Desiree Soptelean, a Ball State alumna, frequently attends Bad Art Night events. Bad Art Night, which will return to Muncie's Maring-Hunt Library on Dec. 6, allows community members aged 18 and over to enjoy a stress-free night of art. Rebecca Parker // Photo Provided
Bad Art Night returns to Maring-Hunt Library
Do you like doing art but find yourself disappointed at the results? All bad artists are invited to this month's holiday-themed Bad Art Night.
Dec. 6 from 5-7 p.m., Bad Art Night returns to Muncie’s Maring-Hunt Library. The free event is hosted by the library, along with Cornerstone Center for the Arts. Bad Art Night allows community members ages 18 and over to come together and enjoy a stress-free night of art.
Participants of Bad Art Night are not expected to become the next Pablo Picasso or Vincent van Gogh. Rather, everyone is given the freedom to create whatever they want, no matter their artistic abilities.
What: Bad Art Night
Where: Maring-Hunt Library
2005 S. High St.
When: 5-7 p.m., Dec. 6
“The best part about Bad Art Night is that there’s absolutely no pressure to do something good or to be a creative genius,” said Rebecca Parker, the technology coordinator at Maring-Hunt Library.
Parker originally came up with the idea for Bad Art Night after seeing other libraries and community centers across the country host similar events.
“You can just throw whatever you want at the canvas and let your creativity fly with no judgment. There’s always tons of weird, strange, gloppy, glittery art, and it’s all loved and appreciated for its uniqueness,” Parker said.
In fact, creating ugly art is even encouraged. Those with the most creative and unique pieces are given prizes at the conclusion of the evening.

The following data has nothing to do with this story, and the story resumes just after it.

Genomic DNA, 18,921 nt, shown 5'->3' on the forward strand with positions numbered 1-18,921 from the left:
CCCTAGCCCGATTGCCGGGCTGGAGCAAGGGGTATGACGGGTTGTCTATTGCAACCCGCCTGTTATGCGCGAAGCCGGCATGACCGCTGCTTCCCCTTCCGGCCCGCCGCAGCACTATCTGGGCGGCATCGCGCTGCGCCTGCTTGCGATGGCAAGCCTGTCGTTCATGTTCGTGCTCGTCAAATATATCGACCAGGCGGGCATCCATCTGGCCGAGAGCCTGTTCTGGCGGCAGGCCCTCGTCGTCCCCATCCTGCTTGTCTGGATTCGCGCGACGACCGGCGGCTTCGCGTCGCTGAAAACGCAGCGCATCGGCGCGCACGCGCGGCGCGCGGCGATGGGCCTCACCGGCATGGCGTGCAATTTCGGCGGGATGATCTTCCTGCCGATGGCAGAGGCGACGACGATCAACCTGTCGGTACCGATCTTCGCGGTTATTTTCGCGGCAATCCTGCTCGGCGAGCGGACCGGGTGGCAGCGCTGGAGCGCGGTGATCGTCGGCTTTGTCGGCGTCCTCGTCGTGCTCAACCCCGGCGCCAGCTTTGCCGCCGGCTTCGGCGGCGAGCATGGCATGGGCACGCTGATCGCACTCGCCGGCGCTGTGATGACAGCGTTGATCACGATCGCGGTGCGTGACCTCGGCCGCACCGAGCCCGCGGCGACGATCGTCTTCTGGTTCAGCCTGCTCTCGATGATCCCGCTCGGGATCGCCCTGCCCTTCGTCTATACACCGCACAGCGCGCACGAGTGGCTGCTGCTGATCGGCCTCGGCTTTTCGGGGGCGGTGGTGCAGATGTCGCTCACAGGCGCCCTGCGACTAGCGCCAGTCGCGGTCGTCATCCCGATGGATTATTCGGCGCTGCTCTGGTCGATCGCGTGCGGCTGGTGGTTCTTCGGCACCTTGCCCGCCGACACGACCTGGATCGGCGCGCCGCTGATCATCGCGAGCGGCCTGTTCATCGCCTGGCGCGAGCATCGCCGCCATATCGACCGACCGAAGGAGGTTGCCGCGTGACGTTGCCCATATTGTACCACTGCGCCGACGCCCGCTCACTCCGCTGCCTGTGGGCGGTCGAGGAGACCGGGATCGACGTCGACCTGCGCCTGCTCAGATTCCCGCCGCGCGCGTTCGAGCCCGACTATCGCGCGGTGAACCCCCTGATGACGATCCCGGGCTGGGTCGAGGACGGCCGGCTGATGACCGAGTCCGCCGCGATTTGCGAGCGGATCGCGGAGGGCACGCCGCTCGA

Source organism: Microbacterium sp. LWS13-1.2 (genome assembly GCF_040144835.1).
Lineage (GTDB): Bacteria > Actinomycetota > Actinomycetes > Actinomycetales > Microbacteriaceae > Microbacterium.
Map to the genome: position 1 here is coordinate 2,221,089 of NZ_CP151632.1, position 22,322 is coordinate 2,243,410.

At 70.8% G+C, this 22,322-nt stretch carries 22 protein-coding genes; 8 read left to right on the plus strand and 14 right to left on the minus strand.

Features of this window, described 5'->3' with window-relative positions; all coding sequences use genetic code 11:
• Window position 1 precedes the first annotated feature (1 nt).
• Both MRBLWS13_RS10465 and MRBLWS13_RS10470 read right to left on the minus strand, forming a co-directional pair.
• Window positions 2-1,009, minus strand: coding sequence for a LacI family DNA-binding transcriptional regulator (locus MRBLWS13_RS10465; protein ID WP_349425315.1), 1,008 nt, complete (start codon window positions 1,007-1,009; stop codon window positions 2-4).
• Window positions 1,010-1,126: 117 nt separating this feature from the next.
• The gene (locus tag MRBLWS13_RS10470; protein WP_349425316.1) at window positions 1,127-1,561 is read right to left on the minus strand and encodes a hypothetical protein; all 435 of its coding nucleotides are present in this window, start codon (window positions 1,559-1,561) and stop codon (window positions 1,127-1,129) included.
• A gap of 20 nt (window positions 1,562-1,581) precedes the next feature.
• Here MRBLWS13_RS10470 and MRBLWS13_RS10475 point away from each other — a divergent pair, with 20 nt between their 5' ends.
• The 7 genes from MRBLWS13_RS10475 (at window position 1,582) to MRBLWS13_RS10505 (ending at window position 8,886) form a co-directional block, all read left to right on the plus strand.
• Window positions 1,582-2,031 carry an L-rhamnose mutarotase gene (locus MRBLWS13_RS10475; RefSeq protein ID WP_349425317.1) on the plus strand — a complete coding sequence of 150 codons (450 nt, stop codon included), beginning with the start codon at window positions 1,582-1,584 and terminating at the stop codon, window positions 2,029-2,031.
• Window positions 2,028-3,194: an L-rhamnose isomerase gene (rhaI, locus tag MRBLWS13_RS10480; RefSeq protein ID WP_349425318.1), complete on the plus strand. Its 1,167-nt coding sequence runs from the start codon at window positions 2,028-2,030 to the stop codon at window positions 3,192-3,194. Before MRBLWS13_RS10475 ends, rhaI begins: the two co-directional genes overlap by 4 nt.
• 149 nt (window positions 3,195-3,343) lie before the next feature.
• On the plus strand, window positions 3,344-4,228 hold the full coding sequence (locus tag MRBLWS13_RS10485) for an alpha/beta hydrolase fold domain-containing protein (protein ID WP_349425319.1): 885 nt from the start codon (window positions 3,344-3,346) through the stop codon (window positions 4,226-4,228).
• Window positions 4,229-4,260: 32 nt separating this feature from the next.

Desiree Soptelean, a Ball State alumna, is a frequenter of the Bad Art Night events. Soptelean, who is a friend of Parker, was ecstatic when her friend first brought up the idea of Bad Art Night.
“I knew it was something I had to do,” Soptelean said. “I love to be creative but am not necessarily an artist or a DIY Pinterest crafter, so this was a happy medium for me.”
Soptelean attended her first Bad Art Night event in May, where her masterpiece was chosen as the “Crown Favorite” of the evening. As a prize, she received a unique trophy — a Batman figurine, spray painted gold, glued to a wooden disc — as well as a gift certificate to Cornerstone Center for the Arts.
Since her first event, Soptelean has continued going to Bad Art Night, even bringing her sister along to have a try at creating some unique art.
“There is no pressure, there are no expectations to meet and everybody creates a masterpiece completely different from all of the other attendees,” Soptelean said. “It’s a great way to unwind and be creative after a long work day. Even if you go alone, the atmosphere is fun and upbeat.”
All of the supplies are easy to use and are provided by the library.
Tania Said, the director of education at the David Owsley Museum of Art, also attended the Bad Art Night event that was hosted in May.
“[There’s] no agenda, no rules, no teacher telling you what to do. In other words, [it’s] the best creative, no pressure event,” Said said.
This December’s Bad Art Night event will have a holiday theme, encouraging participants to create festive art.
Although it does not cost anything to attend Bad Art Night, it is suggested that each person donates $5 at the door in order to help offset the costs it takes to put on the Bad Art Night events.